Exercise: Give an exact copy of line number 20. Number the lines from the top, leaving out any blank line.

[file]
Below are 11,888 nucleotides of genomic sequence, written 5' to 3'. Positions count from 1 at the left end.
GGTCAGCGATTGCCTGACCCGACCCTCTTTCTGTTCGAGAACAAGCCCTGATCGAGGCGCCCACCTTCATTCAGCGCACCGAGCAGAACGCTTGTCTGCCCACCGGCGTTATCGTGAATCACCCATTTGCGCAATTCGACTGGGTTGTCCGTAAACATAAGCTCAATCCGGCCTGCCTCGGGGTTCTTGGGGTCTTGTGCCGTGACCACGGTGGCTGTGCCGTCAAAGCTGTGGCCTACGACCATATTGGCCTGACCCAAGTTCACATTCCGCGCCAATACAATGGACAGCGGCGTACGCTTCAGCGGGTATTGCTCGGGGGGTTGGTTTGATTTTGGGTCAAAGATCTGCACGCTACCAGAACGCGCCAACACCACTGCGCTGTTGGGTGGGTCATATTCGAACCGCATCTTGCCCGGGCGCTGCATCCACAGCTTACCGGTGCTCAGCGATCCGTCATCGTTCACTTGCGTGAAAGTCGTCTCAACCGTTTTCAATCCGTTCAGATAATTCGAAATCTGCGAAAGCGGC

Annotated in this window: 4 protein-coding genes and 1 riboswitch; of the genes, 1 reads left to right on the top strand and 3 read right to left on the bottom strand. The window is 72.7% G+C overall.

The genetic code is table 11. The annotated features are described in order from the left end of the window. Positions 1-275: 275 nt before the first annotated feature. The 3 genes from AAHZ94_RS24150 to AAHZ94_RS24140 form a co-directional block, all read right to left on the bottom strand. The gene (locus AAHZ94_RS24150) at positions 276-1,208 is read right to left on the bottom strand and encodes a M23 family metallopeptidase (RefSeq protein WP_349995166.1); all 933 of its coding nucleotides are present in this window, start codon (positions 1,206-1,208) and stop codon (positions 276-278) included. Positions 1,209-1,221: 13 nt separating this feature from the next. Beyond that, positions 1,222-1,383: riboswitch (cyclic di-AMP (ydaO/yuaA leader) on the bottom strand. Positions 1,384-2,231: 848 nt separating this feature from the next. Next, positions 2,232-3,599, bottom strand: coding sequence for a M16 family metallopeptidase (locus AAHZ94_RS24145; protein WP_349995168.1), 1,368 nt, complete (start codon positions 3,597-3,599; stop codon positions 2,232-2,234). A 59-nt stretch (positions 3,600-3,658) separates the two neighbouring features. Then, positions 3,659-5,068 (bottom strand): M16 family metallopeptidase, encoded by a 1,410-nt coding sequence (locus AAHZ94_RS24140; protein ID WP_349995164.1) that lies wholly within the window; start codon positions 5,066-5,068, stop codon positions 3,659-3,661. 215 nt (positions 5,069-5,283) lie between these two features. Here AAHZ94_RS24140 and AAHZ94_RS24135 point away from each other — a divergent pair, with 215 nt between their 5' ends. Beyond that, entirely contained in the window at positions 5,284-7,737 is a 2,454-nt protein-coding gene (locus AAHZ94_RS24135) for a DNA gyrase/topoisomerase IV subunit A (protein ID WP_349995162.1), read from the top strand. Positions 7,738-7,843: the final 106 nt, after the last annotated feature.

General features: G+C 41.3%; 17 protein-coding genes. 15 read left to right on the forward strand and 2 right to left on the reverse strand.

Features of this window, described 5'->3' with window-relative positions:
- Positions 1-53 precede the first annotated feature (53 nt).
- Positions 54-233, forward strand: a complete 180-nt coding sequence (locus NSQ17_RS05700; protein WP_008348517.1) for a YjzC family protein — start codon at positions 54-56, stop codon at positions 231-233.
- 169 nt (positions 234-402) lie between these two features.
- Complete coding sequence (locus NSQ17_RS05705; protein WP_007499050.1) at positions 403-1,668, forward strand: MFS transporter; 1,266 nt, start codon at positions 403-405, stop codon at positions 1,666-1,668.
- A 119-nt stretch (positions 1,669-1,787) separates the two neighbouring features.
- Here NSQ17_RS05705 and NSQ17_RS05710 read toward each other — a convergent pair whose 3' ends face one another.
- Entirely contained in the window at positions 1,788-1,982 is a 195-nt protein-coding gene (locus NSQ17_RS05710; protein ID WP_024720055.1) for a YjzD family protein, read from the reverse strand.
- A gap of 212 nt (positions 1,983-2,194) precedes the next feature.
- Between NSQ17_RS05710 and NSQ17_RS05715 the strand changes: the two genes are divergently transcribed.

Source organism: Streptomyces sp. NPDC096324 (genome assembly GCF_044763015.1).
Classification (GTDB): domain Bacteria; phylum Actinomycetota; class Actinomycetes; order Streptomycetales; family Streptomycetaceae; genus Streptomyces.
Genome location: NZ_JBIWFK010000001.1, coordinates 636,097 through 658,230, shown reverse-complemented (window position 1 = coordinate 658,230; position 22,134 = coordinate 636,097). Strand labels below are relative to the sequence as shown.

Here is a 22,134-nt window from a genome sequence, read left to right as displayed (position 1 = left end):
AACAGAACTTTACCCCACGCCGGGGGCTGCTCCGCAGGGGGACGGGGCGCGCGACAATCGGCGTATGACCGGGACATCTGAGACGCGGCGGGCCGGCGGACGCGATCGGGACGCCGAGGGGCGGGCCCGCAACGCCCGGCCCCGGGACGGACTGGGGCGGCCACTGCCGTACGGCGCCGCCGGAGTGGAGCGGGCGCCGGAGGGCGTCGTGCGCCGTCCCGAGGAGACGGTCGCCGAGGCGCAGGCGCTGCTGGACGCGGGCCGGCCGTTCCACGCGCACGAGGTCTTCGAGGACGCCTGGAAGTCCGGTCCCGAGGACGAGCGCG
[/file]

AACAGAACTTTACCCCACGCCGGGGGCTGCTCCGCAGGGGGACGGGGCGCGCGACAATCGGCGTATGACCGGGACATCTGAGACGCGGCGGGCCGGCGGACGCGATCGGGACGCCGAGGGGCGGGCCCGCAACGCCCGGCCCCGGGACGGACTGGGGCGGCCACTGCCGTACGGCGCCGCCGGAGTGGAGCGGGCGCCGGAGGGCGTCGTGCGCCGTCCCGAGGAGACGGTCGCCGAGGCGCAGGCGCTGCTGGACGCGGGCCGGCCGTTCCACGCGCACGAGGTCTTCGAGGACGCCTGGAAGTCCGGTCCCGAGGACGAGCGCG